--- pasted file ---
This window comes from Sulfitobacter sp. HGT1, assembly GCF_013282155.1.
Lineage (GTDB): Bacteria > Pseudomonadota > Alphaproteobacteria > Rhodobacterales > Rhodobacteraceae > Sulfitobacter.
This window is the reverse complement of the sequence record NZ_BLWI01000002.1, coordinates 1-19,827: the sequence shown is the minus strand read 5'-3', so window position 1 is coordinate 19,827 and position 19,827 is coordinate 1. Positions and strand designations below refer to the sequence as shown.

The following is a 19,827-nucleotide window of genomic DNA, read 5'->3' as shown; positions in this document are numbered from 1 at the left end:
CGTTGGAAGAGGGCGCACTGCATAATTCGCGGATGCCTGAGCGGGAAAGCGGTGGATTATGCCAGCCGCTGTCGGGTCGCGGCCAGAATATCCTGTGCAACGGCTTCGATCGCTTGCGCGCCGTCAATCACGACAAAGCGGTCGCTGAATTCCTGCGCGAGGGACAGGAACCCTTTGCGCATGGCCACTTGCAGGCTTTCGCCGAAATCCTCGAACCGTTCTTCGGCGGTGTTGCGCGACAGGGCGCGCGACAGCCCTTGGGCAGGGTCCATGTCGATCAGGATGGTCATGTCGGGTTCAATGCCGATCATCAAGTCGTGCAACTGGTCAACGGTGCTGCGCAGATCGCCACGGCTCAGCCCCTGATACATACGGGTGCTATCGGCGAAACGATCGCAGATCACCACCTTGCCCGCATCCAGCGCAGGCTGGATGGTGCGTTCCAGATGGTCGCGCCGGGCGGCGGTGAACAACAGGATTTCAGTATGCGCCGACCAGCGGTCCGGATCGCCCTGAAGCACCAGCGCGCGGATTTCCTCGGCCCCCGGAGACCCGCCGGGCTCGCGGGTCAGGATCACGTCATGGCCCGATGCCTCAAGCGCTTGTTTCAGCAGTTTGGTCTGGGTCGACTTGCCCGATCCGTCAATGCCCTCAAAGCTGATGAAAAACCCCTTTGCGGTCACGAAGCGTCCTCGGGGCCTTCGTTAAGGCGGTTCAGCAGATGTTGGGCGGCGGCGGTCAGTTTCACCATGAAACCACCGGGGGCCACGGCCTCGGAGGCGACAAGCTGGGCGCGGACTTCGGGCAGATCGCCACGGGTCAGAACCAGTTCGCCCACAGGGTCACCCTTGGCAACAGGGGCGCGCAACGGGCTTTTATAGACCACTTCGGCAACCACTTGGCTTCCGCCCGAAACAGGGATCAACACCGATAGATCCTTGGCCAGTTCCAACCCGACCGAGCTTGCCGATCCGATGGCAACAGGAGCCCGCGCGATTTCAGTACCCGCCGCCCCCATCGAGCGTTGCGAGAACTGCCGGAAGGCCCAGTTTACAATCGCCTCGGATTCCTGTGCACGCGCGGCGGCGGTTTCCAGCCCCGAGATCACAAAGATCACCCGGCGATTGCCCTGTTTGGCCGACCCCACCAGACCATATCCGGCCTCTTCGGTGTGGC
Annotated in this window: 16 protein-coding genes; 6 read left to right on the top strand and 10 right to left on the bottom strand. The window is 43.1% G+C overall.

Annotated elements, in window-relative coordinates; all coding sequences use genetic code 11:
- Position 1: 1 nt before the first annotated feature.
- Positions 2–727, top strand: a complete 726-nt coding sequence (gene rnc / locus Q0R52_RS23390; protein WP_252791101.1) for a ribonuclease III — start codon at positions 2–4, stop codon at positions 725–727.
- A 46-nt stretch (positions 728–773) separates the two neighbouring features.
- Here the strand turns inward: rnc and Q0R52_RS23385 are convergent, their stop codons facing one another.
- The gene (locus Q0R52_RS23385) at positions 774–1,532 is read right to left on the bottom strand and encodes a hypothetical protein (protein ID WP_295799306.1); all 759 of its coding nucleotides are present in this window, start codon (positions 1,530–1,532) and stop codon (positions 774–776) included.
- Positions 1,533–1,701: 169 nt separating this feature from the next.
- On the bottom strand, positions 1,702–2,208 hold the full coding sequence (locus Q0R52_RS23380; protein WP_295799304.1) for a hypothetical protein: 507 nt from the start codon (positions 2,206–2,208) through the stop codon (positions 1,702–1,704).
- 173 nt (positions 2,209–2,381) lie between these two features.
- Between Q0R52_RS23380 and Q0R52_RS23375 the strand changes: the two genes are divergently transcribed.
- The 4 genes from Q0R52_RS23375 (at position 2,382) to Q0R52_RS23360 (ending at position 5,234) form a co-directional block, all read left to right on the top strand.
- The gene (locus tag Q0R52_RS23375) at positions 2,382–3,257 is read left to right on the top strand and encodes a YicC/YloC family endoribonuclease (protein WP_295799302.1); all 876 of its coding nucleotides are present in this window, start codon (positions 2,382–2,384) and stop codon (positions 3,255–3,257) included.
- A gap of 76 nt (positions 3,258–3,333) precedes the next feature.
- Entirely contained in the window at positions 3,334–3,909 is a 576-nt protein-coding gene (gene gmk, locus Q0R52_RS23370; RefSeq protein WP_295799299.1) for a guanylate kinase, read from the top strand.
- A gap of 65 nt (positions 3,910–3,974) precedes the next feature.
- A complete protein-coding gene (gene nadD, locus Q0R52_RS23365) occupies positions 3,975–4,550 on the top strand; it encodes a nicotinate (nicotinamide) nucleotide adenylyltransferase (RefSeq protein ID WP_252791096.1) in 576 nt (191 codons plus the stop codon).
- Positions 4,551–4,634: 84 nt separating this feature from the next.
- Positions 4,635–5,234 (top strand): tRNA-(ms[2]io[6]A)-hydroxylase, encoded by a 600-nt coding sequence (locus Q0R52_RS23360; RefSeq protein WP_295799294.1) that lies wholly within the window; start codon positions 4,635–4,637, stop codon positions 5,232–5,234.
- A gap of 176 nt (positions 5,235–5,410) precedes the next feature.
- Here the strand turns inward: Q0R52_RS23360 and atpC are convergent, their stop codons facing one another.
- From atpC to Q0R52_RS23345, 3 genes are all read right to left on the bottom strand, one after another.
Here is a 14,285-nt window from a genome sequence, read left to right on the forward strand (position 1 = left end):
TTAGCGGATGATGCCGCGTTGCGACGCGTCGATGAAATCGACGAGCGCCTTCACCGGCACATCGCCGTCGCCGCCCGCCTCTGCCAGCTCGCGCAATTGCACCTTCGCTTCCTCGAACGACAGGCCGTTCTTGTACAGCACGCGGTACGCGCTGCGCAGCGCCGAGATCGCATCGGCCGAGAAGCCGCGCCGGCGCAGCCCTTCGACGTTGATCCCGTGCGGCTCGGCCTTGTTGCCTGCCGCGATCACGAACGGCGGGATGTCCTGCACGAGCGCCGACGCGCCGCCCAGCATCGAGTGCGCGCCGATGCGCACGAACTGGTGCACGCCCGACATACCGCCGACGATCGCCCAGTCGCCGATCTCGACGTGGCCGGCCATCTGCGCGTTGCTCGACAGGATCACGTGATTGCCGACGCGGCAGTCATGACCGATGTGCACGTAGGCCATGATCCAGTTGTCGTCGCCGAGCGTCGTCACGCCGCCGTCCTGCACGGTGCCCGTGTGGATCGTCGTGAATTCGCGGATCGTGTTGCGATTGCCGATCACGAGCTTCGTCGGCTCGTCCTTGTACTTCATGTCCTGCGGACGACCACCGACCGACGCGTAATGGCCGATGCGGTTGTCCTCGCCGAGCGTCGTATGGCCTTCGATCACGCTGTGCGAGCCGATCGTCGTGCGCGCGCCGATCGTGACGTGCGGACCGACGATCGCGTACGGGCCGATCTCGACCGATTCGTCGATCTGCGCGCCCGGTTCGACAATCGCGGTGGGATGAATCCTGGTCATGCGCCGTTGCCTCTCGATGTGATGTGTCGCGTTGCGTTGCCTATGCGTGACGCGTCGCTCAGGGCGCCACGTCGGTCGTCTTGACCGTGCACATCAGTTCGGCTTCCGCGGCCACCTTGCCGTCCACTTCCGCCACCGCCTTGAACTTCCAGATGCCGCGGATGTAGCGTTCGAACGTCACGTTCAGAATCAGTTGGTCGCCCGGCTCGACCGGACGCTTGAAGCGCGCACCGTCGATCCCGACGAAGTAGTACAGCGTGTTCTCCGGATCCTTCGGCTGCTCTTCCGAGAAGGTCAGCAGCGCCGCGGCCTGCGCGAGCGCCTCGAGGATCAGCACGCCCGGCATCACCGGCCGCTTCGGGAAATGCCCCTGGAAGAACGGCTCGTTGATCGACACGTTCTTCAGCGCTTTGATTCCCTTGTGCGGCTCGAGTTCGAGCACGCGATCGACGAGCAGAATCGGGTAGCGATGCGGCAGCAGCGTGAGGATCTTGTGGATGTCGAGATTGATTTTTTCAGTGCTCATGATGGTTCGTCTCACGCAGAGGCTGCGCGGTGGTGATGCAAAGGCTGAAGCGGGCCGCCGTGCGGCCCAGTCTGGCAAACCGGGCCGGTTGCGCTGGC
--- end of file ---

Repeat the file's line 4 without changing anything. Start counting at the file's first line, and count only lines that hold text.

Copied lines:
The following is a 19,827-nucleotide window of genomic DNA, read 5'->3' as shown; positions in this document are numbered from 1 at the left end: